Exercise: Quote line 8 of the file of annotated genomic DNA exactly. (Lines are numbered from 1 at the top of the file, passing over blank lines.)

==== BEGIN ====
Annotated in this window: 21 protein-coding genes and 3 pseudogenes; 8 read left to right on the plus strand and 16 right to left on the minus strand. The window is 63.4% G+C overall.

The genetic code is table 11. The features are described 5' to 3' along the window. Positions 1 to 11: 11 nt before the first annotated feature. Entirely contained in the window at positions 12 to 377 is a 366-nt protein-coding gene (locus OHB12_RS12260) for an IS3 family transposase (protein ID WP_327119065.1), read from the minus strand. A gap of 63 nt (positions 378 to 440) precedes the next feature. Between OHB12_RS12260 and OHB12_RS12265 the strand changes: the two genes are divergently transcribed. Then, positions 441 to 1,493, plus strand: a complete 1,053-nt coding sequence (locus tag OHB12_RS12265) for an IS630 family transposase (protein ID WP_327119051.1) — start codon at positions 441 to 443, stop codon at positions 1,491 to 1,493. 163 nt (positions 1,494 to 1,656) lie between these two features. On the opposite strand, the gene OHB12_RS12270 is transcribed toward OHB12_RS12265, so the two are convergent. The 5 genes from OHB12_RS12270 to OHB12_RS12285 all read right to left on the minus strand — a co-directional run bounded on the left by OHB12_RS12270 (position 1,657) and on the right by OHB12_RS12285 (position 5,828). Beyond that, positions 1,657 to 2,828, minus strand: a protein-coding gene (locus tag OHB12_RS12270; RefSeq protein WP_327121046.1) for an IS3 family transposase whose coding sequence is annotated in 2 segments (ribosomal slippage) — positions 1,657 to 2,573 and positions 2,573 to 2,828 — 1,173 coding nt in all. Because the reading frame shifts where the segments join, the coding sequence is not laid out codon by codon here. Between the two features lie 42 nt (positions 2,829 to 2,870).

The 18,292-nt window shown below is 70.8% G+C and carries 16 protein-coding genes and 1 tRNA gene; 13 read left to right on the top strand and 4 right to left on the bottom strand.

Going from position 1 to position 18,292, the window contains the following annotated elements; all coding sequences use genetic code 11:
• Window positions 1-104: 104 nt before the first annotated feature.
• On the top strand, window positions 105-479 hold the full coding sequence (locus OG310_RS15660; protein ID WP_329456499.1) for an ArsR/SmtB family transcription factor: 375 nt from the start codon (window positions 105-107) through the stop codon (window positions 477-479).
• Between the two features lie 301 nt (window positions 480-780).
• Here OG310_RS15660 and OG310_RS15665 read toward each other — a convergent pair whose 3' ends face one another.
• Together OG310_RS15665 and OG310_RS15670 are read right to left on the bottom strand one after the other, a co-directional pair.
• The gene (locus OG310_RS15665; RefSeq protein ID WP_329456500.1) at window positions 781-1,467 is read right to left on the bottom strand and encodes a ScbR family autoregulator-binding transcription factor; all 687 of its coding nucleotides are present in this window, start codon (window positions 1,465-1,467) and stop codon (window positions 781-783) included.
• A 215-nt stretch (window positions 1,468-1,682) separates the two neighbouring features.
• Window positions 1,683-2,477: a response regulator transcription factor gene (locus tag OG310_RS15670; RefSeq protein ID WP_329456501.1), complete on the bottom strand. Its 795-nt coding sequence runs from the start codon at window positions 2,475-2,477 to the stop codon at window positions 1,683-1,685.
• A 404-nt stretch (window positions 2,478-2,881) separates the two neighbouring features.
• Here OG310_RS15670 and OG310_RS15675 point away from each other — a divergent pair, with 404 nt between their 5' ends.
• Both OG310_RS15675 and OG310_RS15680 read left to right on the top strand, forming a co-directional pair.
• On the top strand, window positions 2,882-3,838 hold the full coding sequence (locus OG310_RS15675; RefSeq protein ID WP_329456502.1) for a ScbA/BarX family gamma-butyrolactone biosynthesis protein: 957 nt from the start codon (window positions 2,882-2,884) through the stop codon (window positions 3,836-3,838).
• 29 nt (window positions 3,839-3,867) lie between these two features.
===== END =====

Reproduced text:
• Here OG310_RS15660 and OG310_RS15665 read toward each other — a convergent pair whose 3' ends face one another.